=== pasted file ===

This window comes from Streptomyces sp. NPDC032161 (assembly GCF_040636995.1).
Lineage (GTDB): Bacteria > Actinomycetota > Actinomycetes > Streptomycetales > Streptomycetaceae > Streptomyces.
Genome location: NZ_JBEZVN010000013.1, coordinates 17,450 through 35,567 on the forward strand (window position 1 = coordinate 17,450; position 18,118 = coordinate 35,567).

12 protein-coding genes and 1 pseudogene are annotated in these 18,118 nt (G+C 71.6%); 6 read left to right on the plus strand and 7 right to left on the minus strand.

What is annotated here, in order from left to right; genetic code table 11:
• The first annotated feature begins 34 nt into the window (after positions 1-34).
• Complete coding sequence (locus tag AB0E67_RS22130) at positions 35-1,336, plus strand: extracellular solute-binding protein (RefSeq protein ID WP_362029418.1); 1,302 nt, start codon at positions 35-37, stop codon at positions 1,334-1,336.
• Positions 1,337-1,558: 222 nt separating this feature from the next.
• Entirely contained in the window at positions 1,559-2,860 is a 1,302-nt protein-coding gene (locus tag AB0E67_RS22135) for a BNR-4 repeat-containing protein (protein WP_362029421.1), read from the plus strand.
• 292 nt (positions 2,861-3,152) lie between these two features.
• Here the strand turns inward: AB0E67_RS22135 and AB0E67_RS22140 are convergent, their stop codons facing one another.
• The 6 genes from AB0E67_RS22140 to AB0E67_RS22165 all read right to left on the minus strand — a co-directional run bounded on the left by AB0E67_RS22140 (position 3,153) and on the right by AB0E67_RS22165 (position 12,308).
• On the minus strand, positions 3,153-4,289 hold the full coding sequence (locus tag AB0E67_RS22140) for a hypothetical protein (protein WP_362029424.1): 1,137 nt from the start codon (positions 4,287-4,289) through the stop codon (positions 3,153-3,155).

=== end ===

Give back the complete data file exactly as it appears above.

This window comes from Streptomyces sp. NPDC032161 (assembly GCF_040636995.1).
Lineage (GTDB): Bacteria > Actinomycetota > Actinomycetes > Streptomycetales > Streptomycetaceae > Streptomyces.
Genome location: NZ_JBEZVN010000013.1, coordinates 17,450 through 35,567 on the forward strand (window position 1 = coordinate 17,450; position 18,118 = coordinate 35,567).

12 protein-coding genes and 1 pseudogene are annotated in these 18,118 nt (G+C 71.6%); 6 read left to right on the plus strand and 7 right to left on the minus strand.

What is annotated here, in order from left to right; genetic code table 11:
• The first annotated feature begins 34 nt into the window (after positions 1-34).
• Complete coding sequence (locus tag AB0E67_RS22130) at positions 35-1,336, plus strand: extracellular solute-binding protein (RefSeq protein ID WP_362029418.1); 1,302 nt, start codon at positions 35-37, stop codon at positions 1,334-1,336.
• Positions 1,337-1,558: 222 nt separating this feature from the next.
• Entirely contained in the window at positions 1,559-2,860 is a 1,302-nt protein-coding gene (locus tag AB0E67_RS22135) for a BNR-4 repeat-containing protein (protein WP_362029421.1), read from the plus strand.
• 292 nt (positions 2,861-3,152) lie between these two features.
• Here the strand turns inward: AB0E67_RS22135 and AB0E67_RS22140 are convergent, their stop codons facing one another.
• The 6 genes from AB0E67_RS22140 to AB0E67_RS22165 all read right to left on the minus strand — a co-directional run bounded on the left by AB0E67_RS22140 (position 3,153) and on the right by AB0E67_RS22165 (position 12,308).
• On the minus strand, positions 3,153-4,289 hold the full coding sequence (locus tag AB0E67_RS22140) for a hypothetical protein (protein WP_362029424.1): 1,137 nt from the start codon (positions 4,287-4,289) through the stop codon (positions 3,153-3,155).